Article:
Distributions

**10. What is the spending (distribution) policy of the LTF?**

The LTF utilizes what is often called a "constant growth" spending policy in determining annual distributions. Under a constant growth spending policy, distributions in a year are equal to the distribution in the prior year (in dollars) plus an increase to offset actual inflation in that particular year. Thus, distributions grow at a steady rate equal to the rate of inflation, which provides a stable stream of "real" resources to the beneficiaries of the endowments in the LTF. The constant growth spending policy is particularly suited to endowments in which current distributions are large relative to the total budget for the program being served by the endowment, as is the case for many of the endowments in the LTF. An unfortunate effect of the constant growth spending policy is that the volatility of financial markets, which is typically much greater than the volatility of inflation, is transferred to the value of the endowment funds from which distributions are made. To moderate potential negative effects on the value of endowments, which could endanger the ability of the endowments to meet the needs of future beneficiaries, a smoothing formula is used to calculate the inflation rate at which distributions are increased year to year and limits are placed on the distributions to protect the endowments under the most adverse capital market environments.

**11. How is the distribution rate determined?**

Distributions are increased annually at the three year average rate of inflation, provided that the distributions remain within a range of 3.5% and 5.5% of the three year average net asset value of the LTF. All calculations are done on a per-share (or per-unit) basis, to adjust for flows into and out of the LTF. For example, the 2008 distribution rate of $.2929 per unit was increased to $.3024 for fiscal year 2009 because the average three year increase of the consumer price index was 3.2%. Distributions based on the new rate of $.3024 were equal to 4.25% of the three year per-unit asset value of the LTF, within the allowable range of 3.5% to 5.5%, up from the 4.00% payout in 2008. The long-term target distribution rate for the LTF is 4.75%.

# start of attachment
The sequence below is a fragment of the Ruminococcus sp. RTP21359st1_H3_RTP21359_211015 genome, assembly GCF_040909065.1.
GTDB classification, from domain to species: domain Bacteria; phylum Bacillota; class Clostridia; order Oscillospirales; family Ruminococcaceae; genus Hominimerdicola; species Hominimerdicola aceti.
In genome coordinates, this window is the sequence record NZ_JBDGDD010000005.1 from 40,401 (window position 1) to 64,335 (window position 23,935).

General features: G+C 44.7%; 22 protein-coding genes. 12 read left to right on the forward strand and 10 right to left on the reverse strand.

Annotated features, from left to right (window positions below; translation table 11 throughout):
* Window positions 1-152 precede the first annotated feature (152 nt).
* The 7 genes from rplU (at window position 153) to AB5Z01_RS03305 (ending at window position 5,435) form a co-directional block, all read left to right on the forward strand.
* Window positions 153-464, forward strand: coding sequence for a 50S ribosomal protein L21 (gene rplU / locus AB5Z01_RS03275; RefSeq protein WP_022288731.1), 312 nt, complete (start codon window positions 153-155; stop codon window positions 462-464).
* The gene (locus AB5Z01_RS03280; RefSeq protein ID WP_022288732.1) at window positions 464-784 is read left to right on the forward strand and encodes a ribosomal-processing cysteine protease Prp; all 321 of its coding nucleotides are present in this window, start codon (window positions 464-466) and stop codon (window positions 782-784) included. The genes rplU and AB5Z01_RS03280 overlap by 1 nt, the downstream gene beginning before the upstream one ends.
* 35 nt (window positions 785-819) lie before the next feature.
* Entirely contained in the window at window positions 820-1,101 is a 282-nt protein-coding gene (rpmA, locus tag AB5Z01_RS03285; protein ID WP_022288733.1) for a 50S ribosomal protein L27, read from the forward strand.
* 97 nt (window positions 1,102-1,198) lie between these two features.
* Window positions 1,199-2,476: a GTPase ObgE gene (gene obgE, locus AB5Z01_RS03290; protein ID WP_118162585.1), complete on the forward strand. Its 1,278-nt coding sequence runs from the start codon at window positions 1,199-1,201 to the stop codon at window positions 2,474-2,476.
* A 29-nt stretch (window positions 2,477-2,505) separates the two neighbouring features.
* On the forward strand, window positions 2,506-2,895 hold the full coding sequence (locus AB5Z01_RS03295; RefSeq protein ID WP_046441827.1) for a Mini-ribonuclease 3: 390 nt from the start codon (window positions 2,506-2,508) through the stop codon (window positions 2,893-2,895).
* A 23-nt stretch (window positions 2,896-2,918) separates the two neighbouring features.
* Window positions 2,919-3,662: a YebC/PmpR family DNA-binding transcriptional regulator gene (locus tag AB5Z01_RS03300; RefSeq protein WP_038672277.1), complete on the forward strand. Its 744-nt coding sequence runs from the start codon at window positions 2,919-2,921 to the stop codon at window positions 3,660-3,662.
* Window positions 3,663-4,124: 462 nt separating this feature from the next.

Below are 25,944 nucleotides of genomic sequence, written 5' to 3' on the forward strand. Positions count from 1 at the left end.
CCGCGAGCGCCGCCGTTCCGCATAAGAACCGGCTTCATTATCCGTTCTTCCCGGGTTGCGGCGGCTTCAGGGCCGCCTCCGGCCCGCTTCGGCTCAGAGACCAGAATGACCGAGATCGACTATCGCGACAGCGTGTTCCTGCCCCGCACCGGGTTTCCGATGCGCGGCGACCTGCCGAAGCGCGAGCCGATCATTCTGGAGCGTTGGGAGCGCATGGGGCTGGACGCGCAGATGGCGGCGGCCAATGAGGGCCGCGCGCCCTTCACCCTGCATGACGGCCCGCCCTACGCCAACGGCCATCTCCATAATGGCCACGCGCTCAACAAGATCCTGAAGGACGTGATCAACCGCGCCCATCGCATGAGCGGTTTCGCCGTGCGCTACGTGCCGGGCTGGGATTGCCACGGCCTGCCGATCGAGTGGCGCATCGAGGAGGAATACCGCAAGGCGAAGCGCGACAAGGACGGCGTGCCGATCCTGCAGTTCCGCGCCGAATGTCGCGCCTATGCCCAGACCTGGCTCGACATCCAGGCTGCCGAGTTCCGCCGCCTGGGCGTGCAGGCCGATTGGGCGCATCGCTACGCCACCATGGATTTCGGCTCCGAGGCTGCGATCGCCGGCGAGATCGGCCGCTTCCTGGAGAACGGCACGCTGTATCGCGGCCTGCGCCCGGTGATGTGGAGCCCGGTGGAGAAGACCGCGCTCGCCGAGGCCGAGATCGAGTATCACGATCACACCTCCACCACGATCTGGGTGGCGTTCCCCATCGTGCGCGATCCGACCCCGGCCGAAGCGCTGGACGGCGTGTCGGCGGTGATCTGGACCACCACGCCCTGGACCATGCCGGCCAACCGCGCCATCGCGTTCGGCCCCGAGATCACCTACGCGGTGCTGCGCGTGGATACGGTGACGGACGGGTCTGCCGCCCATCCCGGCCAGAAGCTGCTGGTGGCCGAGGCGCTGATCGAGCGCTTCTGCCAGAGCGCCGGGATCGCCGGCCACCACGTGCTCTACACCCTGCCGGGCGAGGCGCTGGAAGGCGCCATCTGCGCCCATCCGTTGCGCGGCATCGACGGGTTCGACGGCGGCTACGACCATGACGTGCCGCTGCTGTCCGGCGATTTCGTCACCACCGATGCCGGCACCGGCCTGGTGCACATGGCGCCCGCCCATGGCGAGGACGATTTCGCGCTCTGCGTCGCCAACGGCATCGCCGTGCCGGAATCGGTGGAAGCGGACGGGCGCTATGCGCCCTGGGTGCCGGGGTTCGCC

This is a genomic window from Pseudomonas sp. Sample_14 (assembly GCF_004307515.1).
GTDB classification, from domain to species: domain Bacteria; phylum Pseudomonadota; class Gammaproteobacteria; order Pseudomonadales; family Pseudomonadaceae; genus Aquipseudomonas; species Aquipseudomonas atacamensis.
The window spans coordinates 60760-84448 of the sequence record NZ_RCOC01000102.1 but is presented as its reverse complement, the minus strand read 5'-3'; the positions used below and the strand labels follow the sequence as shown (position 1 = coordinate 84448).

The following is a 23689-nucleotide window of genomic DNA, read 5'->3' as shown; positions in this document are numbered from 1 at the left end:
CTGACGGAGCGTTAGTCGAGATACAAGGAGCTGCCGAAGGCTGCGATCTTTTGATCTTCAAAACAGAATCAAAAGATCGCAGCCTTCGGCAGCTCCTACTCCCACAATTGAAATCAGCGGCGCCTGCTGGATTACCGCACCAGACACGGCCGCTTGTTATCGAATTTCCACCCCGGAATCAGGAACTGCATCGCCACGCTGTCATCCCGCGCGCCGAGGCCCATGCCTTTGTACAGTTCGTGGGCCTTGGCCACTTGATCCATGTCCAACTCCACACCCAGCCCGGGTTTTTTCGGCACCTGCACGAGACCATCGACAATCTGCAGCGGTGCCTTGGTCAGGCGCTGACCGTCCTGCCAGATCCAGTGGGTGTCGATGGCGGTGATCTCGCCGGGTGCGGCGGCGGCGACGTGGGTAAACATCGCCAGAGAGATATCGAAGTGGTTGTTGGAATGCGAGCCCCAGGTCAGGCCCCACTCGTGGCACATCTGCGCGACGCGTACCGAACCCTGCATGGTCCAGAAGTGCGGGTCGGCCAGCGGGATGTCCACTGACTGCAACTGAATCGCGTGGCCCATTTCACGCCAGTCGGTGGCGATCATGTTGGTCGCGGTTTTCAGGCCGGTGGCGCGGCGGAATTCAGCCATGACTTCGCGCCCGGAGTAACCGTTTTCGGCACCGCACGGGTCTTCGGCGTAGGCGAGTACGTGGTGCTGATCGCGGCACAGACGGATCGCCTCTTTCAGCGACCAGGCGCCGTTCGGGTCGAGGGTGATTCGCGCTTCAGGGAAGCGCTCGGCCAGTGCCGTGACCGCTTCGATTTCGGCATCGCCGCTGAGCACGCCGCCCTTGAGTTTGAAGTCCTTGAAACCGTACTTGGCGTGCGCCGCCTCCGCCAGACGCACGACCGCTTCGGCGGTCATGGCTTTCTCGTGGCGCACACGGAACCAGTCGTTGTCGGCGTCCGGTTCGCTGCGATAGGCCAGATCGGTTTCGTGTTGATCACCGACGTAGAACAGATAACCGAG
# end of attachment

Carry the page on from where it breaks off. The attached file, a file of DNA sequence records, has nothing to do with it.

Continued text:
**12. Who determines the distribution rate for the LTF?**

Final authority over the distribution rate rests with the UT System Board of Regents. Following the Spending Policy established by the UTIMCO Board, UTIMCO staff recommends the annual distribution rate to the UTIMCO Board of Directors. Upon approval by the UTIMCO Board, the rate is recommended to the UT System Board of Regents.

**13. What is the current payout of the LTF?**

The payout for the LTF for the fiscal year ended August 31, 2008, was $.2929 per unit. The UT System Board of Regents has approved a payout rate of $.3024 per unit for the fiscal year ending August 31, 2009. The 2008 payout or distribution rate amounted to 4.00% of the LTF's twelve-quarter average net asset value.

**14. How does the distribution rate convert into dollars distributed to the individual endowment beneficiary?**